Here are some more pretty pics of our autumnal yard and Fall harvest. Sorry Alaska!

You can see more!

Monday, October 15, 2007

Peak Week on Lindall Hill

Blogger isn't letting me upload my latest pictures, but fear not gentle reader! You can see our lovely Fall foliage and cute kitties here. Love it up!

Friday, October 12, 2007

it's another meme! (link-intensive!)

Here's a fun quiz made up especially for bloggers. The rules are easy. Just post the quiz on your blog and answer the questions, then pass it on to five other bloggers, and link to them in your post.
1. Do you attend the Traditional Latin Mass or the Novus Ordo?
Oh goodness, the NO- I did go to Mass in french once, at St. Anne De Beupre in Canada, and I went to a Rosary service in... I think it was probably Spanish. I don't even know where I'd go to find a Latin Mass.

2. If you attend the TLM, how far do you drive to get there?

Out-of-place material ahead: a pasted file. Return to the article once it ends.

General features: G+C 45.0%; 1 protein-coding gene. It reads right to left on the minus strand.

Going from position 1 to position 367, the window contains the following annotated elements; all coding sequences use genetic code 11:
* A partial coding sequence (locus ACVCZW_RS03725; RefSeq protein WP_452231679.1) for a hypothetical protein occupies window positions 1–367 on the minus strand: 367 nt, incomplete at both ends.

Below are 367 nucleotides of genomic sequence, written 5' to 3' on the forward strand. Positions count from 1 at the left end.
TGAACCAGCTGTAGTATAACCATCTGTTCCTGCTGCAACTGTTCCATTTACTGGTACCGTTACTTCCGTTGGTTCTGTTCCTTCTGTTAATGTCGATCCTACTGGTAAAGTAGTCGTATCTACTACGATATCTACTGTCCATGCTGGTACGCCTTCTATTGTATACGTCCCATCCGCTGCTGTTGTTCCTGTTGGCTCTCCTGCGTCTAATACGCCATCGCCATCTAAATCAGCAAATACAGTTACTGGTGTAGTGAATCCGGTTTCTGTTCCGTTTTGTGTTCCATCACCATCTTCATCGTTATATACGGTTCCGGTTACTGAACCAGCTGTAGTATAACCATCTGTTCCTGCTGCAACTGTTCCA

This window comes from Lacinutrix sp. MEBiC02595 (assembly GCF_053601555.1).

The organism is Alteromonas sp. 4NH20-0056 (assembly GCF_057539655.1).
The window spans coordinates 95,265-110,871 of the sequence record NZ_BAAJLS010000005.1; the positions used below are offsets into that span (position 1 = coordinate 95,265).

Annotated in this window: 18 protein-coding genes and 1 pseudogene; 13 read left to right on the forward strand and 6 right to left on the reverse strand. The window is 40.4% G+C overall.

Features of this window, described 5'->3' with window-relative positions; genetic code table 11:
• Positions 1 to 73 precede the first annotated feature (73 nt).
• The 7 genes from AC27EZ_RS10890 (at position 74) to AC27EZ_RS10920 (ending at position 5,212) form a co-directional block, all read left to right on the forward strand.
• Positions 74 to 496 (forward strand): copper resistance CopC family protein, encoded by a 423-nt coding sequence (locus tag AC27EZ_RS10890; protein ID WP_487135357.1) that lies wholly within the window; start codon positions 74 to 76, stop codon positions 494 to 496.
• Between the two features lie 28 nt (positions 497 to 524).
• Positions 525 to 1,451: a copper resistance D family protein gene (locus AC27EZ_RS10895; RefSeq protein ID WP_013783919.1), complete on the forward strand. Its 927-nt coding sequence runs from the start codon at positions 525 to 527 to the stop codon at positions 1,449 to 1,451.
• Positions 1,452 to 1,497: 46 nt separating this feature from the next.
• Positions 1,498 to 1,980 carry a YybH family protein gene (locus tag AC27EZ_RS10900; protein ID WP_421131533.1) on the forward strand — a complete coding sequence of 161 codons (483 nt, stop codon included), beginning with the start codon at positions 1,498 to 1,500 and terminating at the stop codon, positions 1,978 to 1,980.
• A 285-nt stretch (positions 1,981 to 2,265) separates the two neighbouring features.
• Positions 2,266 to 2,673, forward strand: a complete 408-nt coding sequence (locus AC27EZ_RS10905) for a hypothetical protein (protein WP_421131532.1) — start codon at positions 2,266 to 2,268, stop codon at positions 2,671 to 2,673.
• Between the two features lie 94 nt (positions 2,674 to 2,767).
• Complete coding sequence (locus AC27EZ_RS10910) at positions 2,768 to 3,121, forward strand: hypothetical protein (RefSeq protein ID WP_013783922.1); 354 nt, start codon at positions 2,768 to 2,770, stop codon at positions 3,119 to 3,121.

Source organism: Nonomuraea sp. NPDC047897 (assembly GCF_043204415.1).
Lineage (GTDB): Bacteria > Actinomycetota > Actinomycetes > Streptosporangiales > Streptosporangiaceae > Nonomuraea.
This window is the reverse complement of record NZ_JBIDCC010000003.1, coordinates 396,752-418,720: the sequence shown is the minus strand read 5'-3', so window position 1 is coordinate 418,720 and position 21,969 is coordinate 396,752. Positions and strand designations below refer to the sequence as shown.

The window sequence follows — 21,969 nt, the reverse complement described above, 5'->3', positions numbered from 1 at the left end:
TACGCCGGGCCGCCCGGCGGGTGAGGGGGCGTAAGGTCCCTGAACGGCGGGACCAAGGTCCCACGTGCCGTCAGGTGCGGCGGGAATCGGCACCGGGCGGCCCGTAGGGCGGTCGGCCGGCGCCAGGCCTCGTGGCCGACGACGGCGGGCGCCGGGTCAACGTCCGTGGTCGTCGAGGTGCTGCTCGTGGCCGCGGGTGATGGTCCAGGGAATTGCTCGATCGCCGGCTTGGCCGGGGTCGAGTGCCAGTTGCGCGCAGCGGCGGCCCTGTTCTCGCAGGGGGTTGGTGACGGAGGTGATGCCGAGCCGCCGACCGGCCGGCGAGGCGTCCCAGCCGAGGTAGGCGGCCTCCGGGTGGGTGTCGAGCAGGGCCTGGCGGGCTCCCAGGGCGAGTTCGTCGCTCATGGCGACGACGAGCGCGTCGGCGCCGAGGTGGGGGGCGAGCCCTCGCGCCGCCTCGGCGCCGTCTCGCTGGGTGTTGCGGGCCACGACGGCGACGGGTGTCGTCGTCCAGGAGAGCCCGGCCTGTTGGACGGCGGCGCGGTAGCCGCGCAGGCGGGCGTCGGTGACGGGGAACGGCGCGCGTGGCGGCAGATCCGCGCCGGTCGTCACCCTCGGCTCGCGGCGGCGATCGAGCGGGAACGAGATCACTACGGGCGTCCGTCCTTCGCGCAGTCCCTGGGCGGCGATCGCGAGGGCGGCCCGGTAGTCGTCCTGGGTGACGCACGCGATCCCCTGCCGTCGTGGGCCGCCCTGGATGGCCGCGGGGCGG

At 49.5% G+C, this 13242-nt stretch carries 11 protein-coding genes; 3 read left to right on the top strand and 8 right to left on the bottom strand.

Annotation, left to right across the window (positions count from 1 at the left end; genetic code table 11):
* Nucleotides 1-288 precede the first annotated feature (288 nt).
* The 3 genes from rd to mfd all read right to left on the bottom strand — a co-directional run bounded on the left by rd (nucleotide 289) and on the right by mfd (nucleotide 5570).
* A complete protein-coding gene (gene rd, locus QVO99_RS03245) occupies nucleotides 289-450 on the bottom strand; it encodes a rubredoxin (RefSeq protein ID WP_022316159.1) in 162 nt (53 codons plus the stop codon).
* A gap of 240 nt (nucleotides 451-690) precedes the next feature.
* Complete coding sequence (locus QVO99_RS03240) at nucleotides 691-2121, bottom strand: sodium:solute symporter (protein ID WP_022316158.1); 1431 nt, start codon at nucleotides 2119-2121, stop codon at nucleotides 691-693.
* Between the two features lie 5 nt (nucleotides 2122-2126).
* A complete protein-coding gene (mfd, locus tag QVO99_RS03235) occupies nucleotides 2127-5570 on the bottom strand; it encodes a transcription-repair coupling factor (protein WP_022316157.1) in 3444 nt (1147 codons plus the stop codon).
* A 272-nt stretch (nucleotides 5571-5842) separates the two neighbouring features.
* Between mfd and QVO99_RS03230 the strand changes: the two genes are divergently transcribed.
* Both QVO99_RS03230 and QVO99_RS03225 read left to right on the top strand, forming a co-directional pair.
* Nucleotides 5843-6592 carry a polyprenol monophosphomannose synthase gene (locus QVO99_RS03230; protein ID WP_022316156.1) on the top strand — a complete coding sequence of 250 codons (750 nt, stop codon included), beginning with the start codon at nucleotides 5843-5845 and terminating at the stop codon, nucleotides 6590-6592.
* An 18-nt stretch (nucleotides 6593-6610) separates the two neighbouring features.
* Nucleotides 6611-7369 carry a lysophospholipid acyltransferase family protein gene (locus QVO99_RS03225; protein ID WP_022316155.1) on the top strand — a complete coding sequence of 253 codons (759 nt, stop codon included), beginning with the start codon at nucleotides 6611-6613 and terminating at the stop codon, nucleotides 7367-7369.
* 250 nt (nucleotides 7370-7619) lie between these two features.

3. If you had to apply a Catholic label to yourself, what would it be?
I'm yer basic bleeding heart Liberal.

4. Are you a comment junkie?
No, I do comment here and there, but I wouldn't call myself a junkie. I LOVE getting comments on my blog though!

5. Do you go back to read the comments on the blogs you’ve commented on?
Yes, sometimes I do!

6. Have you ever left an anonymous comment on another blog?
I have. Being a Catholic in Boston means you're in danger of witch-hunting, to a certain degree, so I have kept anon. at times.

7. Which blogroll would you most like to be on?
I don't know. I read a lot of Catholic blogs but I don't think I blog enough to keep up with the pressure of being linked to by anyone significant... I like the blogrolls I'm already on, like Sue's!

8. Which blog is the first one you check?
Here's the order of my bookmark tab- I check them in order every day:
Qwantz (not a blog, just a wicked funny comic)
Shorpy, the 100 year old photo blog
Dot's Diary I have been loving this one, it's a son posting his mother's diary from 1945. SO cool.
A Hole in the Head This is no Catholic blog, it's a gay man's collection of ephemera and other hy-sterical stuff. I love it.